Security is like chess: both require adaptation and the methodical use of multiple pieces. A good security program requires a similar, multi-layered strategy, requiring a continuous and methodical approach to risk assessment, mitigation, and re-evaluation. It evolves to address new risks and iterates to incorporate necessary changes.
A few months ago, Zendesk took an across the board look at our security capabilities, including the features in our product, the effectiveness of our key processes, the depth and breadth of our security organization, and the design of our security architecture. This effort, combining insights from senior management, engineering, product management, IT, and contracted third-party consulting and audit organizations, created a security to-do list. Here are some of the many security improvements weve made as a result.
Security governance and leadership is important to Zendesk’s management team. As such, I recently joined Zendesk to lead the security function. My primary focus is to further enhance our security program to ensure that we are being absolutely diligent in protecting customers and data.
Our team—a dedicated group of security engineers—is deeply experienced in such areas as penetration testing, security architecture, application and network security, and security monitoring. Additionally, we are augmented by qualified third parties who assist in security audits and discrete projects.
While security vulnerabilities can and will be exploited, people are often targeted first. According to the most recent Verizon Breach Report, 95% of all state-affiliated espionage attacks relied on phishing in some way—even the most targeted and malicious attacks often rely on relatively simple techniques. To address this threat, we’ve created several programs to enhance security awareness across various levels of the company, from training new employees in security fundamentals to a bi-monthly meeting of the Security Steering Committee to discuss the security roadmap, drive improvements, and address concerns.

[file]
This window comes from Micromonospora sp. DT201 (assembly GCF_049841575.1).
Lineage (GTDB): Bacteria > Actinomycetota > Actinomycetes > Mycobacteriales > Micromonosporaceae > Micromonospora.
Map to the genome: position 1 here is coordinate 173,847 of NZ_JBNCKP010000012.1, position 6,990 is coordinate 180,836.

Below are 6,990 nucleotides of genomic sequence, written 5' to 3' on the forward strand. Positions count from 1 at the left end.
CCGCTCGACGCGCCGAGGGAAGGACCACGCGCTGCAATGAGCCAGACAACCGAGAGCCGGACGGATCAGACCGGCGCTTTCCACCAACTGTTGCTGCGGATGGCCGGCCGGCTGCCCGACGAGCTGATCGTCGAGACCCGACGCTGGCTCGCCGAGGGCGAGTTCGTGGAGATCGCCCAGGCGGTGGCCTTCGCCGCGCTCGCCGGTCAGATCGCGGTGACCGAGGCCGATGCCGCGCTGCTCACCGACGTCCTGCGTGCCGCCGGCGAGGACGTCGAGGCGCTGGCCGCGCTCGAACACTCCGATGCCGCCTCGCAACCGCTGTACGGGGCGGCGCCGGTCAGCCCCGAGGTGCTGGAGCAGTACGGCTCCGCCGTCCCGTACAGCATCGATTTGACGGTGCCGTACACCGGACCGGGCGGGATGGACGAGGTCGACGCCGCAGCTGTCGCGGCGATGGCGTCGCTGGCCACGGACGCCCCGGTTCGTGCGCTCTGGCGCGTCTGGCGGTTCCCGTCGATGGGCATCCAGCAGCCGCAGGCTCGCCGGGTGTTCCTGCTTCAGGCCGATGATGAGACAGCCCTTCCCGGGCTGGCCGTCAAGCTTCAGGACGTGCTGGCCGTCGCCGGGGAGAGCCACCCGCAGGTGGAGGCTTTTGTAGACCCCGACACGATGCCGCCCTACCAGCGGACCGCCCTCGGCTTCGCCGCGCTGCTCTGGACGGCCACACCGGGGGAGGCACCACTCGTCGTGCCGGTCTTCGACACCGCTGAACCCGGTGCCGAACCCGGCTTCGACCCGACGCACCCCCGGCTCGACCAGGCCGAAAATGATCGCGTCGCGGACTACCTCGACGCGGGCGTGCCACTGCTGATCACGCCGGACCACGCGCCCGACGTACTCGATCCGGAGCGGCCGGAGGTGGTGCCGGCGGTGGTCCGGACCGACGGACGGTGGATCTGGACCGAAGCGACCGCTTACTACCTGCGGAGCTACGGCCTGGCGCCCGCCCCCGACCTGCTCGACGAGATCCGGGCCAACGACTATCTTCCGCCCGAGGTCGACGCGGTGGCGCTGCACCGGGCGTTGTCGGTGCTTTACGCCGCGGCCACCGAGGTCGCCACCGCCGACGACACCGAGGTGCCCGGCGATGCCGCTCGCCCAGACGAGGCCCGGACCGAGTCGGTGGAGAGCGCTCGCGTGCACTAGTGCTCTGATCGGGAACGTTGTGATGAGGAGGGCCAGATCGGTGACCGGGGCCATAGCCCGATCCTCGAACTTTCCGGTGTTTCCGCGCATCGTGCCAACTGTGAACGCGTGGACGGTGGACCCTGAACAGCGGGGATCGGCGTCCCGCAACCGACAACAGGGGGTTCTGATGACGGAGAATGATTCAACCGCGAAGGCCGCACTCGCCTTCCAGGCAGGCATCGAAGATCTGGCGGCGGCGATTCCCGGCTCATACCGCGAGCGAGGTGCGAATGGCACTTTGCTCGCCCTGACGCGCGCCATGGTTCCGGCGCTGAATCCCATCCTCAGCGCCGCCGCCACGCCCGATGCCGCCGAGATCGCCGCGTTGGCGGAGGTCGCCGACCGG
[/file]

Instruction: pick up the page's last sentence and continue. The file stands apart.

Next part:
Over the past few months, we’ve continued to develop our new data centers. At the same time, we’ve invested heavily in our security architecture, including enhanced intrusion detection capabilities, enhanced layer 7 firewalls—providing deeper stateful inspection—and enhanced traffic scrubbing capabilities, allowing us to more quickly mitigate DDOS attacks.
Process is the glue enabling the repeatable and expected use of technology by people. Security processes allow for more consistent and reliable controls, ultimately providing a greater level of data protection. In March, we performed a full security audit of our product and infrastructure. Over the last few months we’ve developed and enhanced our many security processes, such as quarterly third-party security audits and a Responsible Disclosure Policy, giving researchers an avenue to safely test and notify us of vulnerabilities.
We’ve dedicated the past few months to a product security timeout to bolster the security features in our product. While we have already launched a number of features to help you better secure your Zendesk environment, in the coming months, you will see many more. Stay tuned for more details this summer.
Like in chess, where it is important to not rely on one approach to be successful, an effective security program employs multiple layers. At Zendesk we take security seriously and will continue to grow, develop, and adapt our program to identify and address the latest threats. Likewise, we will continue to listen to your feedback to ensure that our products features are meeting your business and security needs.
Ryan joined Zendesk in April as vice president of security. He’s spent more than a decade working in the security field, most recently as the information security officer and head of IT at Engine Yard and previously at eBay and PwC.
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